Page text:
Sunday, May 25, 2014

Eyes Wide Shut review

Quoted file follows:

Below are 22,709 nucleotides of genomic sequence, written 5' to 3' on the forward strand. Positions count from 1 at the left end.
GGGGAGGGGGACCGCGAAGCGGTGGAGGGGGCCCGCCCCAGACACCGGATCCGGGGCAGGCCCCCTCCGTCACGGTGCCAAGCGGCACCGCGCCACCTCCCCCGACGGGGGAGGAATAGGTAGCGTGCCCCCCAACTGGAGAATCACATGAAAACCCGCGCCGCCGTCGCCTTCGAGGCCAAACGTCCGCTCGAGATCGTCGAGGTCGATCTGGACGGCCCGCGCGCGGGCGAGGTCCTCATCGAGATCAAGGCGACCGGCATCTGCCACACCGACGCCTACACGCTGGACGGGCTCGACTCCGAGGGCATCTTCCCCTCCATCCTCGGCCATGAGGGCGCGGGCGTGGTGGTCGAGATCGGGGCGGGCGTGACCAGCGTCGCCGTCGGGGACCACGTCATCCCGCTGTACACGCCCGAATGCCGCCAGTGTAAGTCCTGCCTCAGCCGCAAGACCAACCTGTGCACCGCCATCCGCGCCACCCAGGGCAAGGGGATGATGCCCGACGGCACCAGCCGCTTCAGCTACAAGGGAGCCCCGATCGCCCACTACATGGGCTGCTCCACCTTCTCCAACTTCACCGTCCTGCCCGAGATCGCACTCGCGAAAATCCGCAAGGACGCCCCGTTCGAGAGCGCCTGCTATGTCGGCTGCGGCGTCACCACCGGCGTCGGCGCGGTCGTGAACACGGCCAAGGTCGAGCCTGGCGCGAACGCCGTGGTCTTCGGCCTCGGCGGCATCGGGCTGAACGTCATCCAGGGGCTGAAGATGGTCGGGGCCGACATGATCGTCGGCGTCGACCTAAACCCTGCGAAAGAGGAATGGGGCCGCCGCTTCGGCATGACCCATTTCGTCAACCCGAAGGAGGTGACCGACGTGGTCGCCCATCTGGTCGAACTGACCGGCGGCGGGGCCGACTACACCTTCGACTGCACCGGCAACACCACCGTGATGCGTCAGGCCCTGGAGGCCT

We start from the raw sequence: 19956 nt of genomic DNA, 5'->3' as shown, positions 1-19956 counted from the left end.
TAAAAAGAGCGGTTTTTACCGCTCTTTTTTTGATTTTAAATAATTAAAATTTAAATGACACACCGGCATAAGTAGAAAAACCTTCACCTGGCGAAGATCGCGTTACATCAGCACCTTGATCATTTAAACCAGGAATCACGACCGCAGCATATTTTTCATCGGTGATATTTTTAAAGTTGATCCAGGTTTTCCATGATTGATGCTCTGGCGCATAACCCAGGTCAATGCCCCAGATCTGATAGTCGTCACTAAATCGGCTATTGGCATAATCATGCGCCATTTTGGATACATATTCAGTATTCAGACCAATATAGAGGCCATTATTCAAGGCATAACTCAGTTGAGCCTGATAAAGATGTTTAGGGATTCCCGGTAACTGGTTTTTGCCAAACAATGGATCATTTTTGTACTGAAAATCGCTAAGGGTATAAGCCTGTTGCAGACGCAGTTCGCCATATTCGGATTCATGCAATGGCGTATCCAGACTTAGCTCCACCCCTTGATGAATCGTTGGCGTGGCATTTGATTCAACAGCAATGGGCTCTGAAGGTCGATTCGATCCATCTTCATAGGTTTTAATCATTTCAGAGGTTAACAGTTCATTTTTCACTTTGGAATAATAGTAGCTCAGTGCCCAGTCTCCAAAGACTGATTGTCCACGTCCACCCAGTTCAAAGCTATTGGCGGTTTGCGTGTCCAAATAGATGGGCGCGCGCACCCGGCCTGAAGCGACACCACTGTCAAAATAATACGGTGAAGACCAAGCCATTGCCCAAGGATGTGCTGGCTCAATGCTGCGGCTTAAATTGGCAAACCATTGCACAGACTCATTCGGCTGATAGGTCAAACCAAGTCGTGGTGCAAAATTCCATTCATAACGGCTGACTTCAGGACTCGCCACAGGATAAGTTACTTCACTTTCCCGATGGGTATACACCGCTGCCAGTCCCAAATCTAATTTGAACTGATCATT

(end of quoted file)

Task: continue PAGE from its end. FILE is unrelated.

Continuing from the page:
I'm just going to get this out of the way right now, this is not the kind of movie you want to watch with your mother. Stanley Kubrick is a universally renowned cinematic genius. Practically everyone acknowledges that the guy is seriously good at making movies. Whether it's Barry Lyndon or Full Metal Jacket, his movies are always expertly crafted and very interesting. I count him as one of the best directors ever. He's made some of my all-time favorite films like 2001: A Space Odyssey and The Shining. The one film of his that really seems to polarize people is his last, Eyes Wide Shut. Whenever I'd talk to people who had seen this movie, they'd scoff and exclaim how it's a "bad" film and that Kubrick was off his rocker when he made it. I just recently watched Eyes Wide Shut and I can honestly say it is in no way his worst film. Nor is it a "bad" film. I can see why people wouldn't like it though. It's about a New York doctor named Bill Harford (Tom Cruise). He lives a comfortable and happy existence with his wife Alice (Nicole Kidman) and young daughter (Madison Eginton). One night, Alice reveals to Bill that she once almost had an affair. She tells him that she was willing to give away everything, her family and job included, just to sleep with this man. Understandably shaken by all this, Bill goes off into the streets of NYC on a surreal journey of sex, exploring the deepest depths of the human soul. Sorry about the long synopsis, but I feel it's necessary to really understand what I'm talking about with this movie. So, as I was saying, I can understand why people didn't like Eyes Wide Shut. It's filled with some very uncomfortable scenes involving very uncomfortable, uh, physical acts of love. This can be a bit unnerving. Believe me, I was quite unnerved. At times it almost seemed like Stanley Kubrick was trying to make the audience as uncomfortable and scared as possible. There's one scene involving a very strange masquerade party that will probably be forever engraved in my mind. Although that's not entirely a bad thing. Kubrick is trying to make us really look at this movie and ask, "What exactly is right?". Is Cruise's protagonist a good person? Does he have morals? I'm not entirely sure. This film is really delving into the human mind and ultimately asking "What makes us tick?". People who have an immediate negative knee-jerk reaction to this movie obviously need to think about it more before making a final opinion. Right after I watched this movie, I didn't have an opinion. I still needed to digest it all. After some time, I've decided Eyes Wide Shut is a few hairs short of a great movie. It's incredibly well directed and well made. Kubrick's direction is as sharp as ever. He seems to be especially attracted to tracking shots of characters here, and it works very well. The guy always is doing interesting things with the camera. Few directors are as technically creative as Stanley Kubrick. He never really focuses on his actors in most of his films. He directs his actors spectacularly here. He lingers on the hurt confusion that envelops Tom Cruise's face. The look of jealousy and lust on Nicole Kidman. Eyes Wide Shut is a delicate machine. Kept well oiled and with all parts correctly working, it does it'd job wonderfully. If one little piece fell out of place, the movie would fall to shambles. Luckily, that is not the case. Many people give Tom Cruise a lot of crap for his personal life. Because of this, his acting is often overlooked. He's given some terrific performances in films like Born on the Fourth of July and Tropic Thunder. His performance here is no exception. His character, Dr. Bill Harford, is confused and scared. Things are going incredibly badly for him, and he's not even sure what's real anymore. Cruise's performance is subtle, and that's why it works so well. Nicole Kidman does a good job as well, playing equal parts jealous wife and loving and caring partner. This movie reminded me a lot of Martin Scorsese's 1985 film After Hours. It's a night-long odyssey into the dirty trenches of a hellish New York City. The difference being the protagonist in After Hours, played by Griffin Dunne, was just in the wrong place at the wrong time. Cruise's character is deliberately plunging himself into this nightmare. That makes it almost all the more interesting, and all the more surreal. Eyes Wide Shut is the kind of film that will certainly get better with repeat viewings. I haven't even completely figured it out yet, but I know there's more to it that I didn't even pick up on yet. This isn't Stanley Kubrick's masterpiece, but I can tell it's exactly the movie he wanted to make. This is the vision as Kubrick imagined it. And that itself is enough to admire. Happy Viewing. If you haven't done so already, please follow me on Twitter @WhitsMovies and like me on Facebook at Thanks!

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